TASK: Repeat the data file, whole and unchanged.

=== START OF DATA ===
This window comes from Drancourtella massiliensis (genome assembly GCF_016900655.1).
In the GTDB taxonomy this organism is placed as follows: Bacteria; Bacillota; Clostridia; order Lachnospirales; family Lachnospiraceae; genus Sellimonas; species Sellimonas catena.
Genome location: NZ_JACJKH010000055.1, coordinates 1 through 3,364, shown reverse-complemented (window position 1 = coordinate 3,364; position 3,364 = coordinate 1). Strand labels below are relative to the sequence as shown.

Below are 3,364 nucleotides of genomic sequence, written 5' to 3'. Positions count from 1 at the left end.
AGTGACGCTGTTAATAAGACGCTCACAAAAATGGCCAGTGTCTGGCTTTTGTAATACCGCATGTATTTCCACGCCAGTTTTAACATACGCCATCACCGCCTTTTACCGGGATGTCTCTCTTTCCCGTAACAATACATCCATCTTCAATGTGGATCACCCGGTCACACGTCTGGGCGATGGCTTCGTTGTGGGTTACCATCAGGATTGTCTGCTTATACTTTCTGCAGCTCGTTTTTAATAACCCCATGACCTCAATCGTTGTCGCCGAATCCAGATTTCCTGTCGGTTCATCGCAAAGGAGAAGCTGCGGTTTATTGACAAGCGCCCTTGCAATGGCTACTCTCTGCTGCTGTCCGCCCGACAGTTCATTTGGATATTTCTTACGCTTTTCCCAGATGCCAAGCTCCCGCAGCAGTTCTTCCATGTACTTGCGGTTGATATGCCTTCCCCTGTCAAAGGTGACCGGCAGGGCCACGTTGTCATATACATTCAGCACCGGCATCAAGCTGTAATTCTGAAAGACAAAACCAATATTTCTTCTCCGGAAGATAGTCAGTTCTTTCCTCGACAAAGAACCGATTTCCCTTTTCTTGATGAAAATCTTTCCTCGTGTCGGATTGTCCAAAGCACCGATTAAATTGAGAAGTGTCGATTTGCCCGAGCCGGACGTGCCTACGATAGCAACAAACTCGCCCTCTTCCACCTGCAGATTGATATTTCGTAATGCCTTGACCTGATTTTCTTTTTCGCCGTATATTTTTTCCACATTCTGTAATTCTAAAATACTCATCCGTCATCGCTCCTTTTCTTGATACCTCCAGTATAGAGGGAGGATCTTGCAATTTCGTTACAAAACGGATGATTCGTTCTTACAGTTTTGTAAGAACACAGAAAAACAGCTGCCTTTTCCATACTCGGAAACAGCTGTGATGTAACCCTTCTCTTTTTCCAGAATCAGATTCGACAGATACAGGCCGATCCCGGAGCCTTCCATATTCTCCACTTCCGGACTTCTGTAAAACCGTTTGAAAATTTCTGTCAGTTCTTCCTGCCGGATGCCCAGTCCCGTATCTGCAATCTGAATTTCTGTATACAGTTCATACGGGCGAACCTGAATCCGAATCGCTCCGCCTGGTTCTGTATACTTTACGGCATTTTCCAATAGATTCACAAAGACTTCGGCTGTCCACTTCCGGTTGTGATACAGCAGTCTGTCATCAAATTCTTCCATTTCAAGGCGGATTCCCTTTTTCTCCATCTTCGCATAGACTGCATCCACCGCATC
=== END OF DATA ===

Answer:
This window comes from Drancourtella massiliensis (genome assembly GCF_016900655.1).
In the GTDB taxonomy this organism is placed as follows: Bacteria; Bacillota; Clostridia; order Lachnospirales; family Lachnospiraceae; genus Sellimonas; species Sellimonas catena.
Genome location: NZ_JACJKH010000055.1, coordinates 1 through 3,364, shown reverse-complemented (window position 1 = coordinate 3,364; position 3,364 = coordinate 1). Strand labels below are relative to the sequence as shown.

Below are 3,364 nucleotides of genomic sequence, written 5' to 3'. Positions count from 1 at the left end.
AGTGACGCTGTTAATAAGACGCTCACAAAAATGGCCAGTGTCTGGCTTTTGTAATACCGCATGTATTTCCACGCCAGTTTTAACATACGCCATCACCGCCTTTTACCGGGATGTCTCTCTTTCCCGTAACAATACATCCATCTTCAATGTGGATCACCCGGTCACACGTCTGGGCGATGGCTTCGTTGTGGGTTACCATCAGGATTGTCTGCTTATACTTTCTGCAGCTCGTTTTTAATAACCCCATGACCTCAATCGTTGTCGCCGAATCCAGATTTCCTGTCGGTTCATCGCAAAGGAGAAGCTGCGGTTTATTGACAAGCGCCCTTGCAATGGCTACTCTCTGCTGCTGTCCGCCCGACAGTTCATTTGGATATTTCTTACGCTTTTCCCAGATGCCAAGCTCCCGCAGCAGTTCTTCCATGTACTTGCGGTTGATATGCCTTCCCCTGTCAAAGGTGACCGGCAGGGCCACGTTGTCATATACATTCAGCACCGGCATCAAGCTGTAATTCTGAAAGACAAAACCAATATTTCTTCTCCGGAAGATAGTCAGTTCTTTCCTCGACAAAGAACCGATTTCCCTTTTCTTGATGAAAATCTTTCCTCGTGTCGGATTGTCCAAAGCACCGATTAAATTGAGAAGTGTCGATTTGCCCGAGCCGGACGTGCCTACGATAGCAACAAACTCGCCCTCTTCCACCTGCAGATTGATATTTCGTAATGCCTTGACCTGATTTTCTTTTTCGCCGTATATTTTTTCCACATTCTGTAATTCTAAAATACTCATCCGTCATCGCTCCTTTTCTTGATACCTCCAGTATAGAGGGAGGATCTTGCAATTTCGTTACAAAACGGATGATTCGTTCTTACAGTTTTGTAAGAACACAGAAAAACAGCTGCCTTTTCCATACTCGGAAACAGCTGTGATGTAACCCTTCTCTTTTTCCAGAATCAGATTCGACAGATACAGGCCGATCCCGGAGCCTTCCATATTCTCCACTTCCGGACTTCTGTAAAACCGTTTGAAAATTTCTGTCAGTTCTTCCTGCCGGATGCCCAGTCCCGTATCTGCAATCTGAATTTCTGTATACAGTTCATACGGGCGAACCTGAATCCGAATCGCTCCGCCTGGTTCTGTATACTTTACGGCATTTTCCAATAGATTCACAAAGACTTCGGCTGTCCACTTCCGGTTGTGATACAGCAGTCTGTCATCAAATTCTTCCATTTCAAGGCGGATTCCCTTTTTCTCCATCTTCGCATAGACTGCATCCACCGCATC